Changes could be on the horizon for the undergraduate student government, as a student think tank looks to propose structural changes.
The Roosevelt Institute at UCLA, a chapter of the national nonpartisan student think tank, is working to propose changes to the current structure of the Undergraduate Students Association Council. The think tank, comprised of about 20 students, identified several possible issues with USAC and has been discussing possible solutions, members said.
Chapters of the Roosevelt Institute at various college campuses aim to tackle issues at national, state and local levels. This year, Taylor Bazley ““ a third-year political science student and the president of the UCLA chapter ““ chose to focus on USAC.
“We wanted to look at an issue that students care about and where students could see some real, tangible change,” Bazley said. He is one of the only members of the Roosevelt Institute that has also participated in USAC, he said. He currently works in both the USAC Facilities Commission and the office of USAC General Representative 1.
Bazley and the other members of the UCLA chapter, which was founded in 2009, spent this quarter identifying possible issues with the current way student government works at UCLA. So far, the group views low engagement with the student body and student underrepresentation as two main problems, Bazley said.
Recently, the Roosevelt Institute invited current USAC councilmembers into the discussion.
Bazley attended the Nov. 27 USAC meeting to bring the institute’s work to the council’s attention, and invited councilmembers to attend the think tank’s meeting. Many of them did, including USAC President David Bocarsly and USAC Internal Vice President Andrea Hester.
At the Roosevelt Institute’s meeting, members of the Roosevelt Institute outlined possible issues to USAC members, namely representation and engagement of student groups. Bazley brought up the idea that some student groups, especially “South Campus” groups, might be underrepresented, suggesting it can be difficult to represent the entire student body with just 13 members on the council.
To seek out possible remedies for these issues, the Roosevelt Institute has started examining the student governments of other college campuses, namely UC Berkeley. UC Berkeley’s student government is a senate system ““ 20 student senators are elected each spring to act as the legislative branch of the Associated Students of the University of California, Berkeley’s student government.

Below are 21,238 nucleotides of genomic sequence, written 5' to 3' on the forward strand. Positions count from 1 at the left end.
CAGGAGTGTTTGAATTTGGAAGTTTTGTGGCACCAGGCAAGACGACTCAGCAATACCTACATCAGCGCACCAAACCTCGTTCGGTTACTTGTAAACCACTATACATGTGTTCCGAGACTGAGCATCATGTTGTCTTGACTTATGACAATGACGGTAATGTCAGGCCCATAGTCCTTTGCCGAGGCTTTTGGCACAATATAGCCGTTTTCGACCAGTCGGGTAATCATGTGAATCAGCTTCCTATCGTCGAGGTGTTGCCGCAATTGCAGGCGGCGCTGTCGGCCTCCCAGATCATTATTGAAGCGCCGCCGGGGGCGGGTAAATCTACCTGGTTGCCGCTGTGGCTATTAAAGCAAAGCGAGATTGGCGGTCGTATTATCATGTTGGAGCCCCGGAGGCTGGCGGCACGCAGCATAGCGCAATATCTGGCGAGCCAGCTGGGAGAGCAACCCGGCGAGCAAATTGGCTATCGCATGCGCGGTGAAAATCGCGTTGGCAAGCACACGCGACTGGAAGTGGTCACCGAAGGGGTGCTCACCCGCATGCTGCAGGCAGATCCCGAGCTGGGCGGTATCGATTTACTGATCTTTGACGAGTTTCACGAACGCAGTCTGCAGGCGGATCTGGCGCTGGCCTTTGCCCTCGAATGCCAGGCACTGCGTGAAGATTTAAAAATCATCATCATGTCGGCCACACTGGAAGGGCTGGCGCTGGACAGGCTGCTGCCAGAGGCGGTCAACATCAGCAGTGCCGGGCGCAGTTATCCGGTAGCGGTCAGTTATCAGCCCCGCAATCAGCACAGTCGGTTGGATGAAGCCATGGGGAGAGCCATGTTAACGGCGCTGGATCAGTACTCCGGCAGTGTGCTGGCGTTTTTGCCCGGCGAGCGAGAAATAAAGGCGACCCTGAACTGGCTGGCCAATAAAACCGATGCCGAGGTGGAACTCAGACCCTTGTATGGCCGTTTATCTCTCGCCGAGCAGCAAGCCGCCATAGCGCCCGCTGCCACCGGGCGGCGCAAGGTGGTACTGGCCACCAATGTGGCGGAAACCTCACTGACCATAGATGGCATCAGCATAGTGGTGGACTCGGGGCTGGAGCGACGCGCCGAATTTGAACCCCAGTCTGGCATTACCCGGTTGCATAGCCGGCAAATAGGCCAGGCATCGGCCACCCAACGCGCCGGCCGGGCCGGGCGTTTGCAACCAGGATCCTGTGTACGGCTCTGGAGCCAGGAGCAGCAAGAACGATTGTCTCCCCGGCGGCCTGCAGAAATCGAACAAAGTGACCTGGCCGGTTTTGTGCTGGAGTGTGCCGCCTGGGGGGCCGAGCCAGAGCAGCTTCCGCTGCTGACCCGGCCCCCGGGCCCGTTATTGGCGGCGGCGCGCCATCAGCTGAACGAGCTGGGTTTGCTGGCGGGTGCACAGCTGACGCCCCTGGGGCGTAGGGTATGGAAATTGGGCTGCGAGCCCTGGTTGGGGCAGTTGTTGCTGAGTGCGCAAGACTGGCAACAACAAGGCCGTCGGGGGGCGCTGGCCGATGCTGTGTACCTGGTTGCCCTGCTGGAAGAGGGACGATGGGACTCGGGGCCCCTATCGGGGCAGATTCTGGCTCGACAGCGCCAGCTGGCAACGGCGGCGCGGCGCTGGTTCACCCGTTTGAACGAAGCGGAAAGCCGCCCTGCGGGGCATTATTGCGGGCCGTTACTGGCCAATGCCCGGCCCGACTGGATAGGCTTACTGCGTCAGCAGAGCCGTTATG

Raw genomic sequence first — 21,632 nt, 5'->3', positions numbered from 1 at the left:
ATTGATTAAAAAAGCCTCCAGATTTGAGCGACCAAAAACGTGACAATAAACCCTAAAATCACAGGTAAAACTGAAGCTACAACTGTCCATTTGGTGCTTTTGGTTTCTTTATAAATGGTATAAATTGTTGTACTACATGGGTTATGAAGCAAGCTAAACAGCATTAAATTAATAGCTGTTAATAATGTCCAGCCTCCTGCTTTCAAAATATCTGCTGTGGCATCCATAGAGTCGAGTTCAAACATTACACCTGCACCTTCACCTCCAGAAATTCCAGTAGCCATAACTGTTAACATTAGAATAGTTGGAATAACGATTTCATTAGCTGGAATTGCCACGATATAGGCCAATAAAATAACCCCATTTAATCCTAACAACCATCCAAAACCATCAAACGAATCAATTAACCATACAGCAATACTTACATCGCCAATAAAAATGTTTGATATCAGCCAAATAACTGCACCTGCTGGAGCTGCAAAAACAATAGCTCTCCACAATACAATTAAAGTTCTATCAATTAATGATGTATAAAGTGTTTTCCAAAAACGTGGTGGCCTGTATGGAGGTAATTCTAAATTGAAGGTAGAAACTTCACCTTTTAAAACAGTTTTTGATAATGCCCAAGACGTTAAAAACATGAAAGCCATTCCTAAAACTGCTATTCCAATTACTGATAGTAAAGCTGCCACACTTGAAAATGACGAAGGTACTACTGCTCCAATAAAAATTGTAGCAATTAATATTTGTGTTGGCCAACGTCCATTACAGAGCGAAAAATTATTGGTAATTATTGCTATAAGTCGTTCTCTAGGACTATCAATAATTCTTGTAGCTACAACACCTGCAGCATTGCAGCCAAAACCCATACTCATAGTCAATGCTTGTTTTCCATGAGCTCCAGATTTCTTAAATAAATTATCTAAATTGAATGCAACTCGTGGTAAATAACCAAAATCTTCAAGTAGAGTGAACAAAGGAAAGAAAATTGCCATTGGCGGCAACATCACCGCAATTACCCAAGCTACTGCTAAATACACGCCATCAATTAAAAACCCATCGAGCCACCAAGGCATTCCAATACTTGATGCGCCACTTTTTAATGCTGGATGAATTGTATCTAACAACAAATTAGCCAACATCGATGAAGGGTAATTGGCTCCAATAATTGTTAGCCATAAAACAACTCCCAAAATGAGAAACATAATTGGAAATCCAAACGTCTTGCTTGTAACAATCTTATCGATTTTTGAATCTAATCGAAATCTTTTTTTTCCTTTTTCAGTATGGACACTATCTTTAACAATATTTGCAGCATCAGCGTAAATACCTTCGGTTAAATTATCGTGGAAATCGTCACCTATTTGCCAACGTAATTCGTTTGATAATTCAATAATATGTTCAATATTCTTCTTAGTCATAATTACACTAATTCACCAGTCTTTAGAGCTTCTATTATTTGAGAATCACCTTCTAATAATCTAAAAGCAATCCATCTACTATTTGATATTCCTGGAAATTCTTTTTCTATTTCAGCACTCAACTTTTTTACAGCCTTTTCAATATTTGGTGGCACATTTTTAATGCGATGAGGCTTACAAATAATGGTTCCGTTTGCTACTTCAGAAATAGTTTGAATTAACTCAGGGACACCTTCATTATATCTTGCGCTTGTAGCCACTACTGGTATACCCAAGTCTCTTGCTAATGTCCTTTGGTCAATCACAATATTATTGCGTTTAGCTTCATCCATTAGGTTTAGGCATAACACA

Mihir Deo, a third-year business student and senator at UC Berkeley, said he thinks the senate system works well to represent the student body.
“Senators can be very concerned about different student groups because they act independently from the executives, who have their own responsibilities,” he said.
Bazley said he thinks UCLA should consider UC Berkeley’s senate system, but he said he wouldn’t advocate an entire switch.
“There are huge pros with the senate system. It is very good at ensuring student representation, but our system is more efficient,” he said. “The ideal system would be somewhere in between.”
Any structural change to USAC would require changing the USAC constitution, which would require a two-thirds vote by the council, followed by a two-thirds vote from the student body. Bocarsly said a bylaw change, which only requires a two-thirds vote by the council to be enacted, might be a better short-term solution while working toward a bigger constitutional change.
“(Structural changes) wouldn’t be a one-year project, but if people are committed, we can start thinking about these changes and making strides in those directions,” Bocarsly said.
Michael Cohn, director for the Center for Student Programming, has been affiliated with UCLA for 30 years as an undergraduate student and administrator, and said he cannot remember the last time a change was seriously proposed to USAC.
Several USAC officers said they disagreed with some of the issues and the approach Roosevelt Institute members took. Lana Habib El-Farra, USAC external vice president, said she stands by the idea that USAC’s engagement of students is one of the best she’s ever seen.
“Our system has a very complicated structure,” she said. “We recognize that there are only 13 people on the council. But with staffs ranging from 20 to 200 people, we engage a lot more students than many other student governments.”
Hester said the meeting was interesting and brought up a wide range of ideas and views, but thinks the Roosevelt Institute could have been better prepared.
“When trying to propose fundamental changes, it helps your case if you understand what already exists,” Hester said. “I didn’t get the complete impression that they thoroughly understood what was already in place.”
Bazley said members of the Institute expected some wariness from USAC members, but were pleased they were able to start a dialogue with the council.
“Some of them may have felt attacked, but that’s not what we were trying to do,” Bazley said. “We wanted to look at old issues together so that solutions can be reached cooperatively.”
Brian Hertz, a first-year human biology and society student and member of the Roosevelt Institute, said after meeting with USAC, he feels both parties have a better perspective of what the issues are.
Bocarsly said it was refreshing to hear different perspectives and voices at the meeting, and he plans to continue attending the Roosevelt Institute’s meetings in the coming weeks.
Looking forward, the institute plans to work with USAC to come up with some concrete plans, Bazley said.
“We want to open up the Roosevelt Institute’s discussions to the whole campus. There are many diverse students and clubs on campus with a lot of unthought-of solutions,” he said. “We just have to find them.”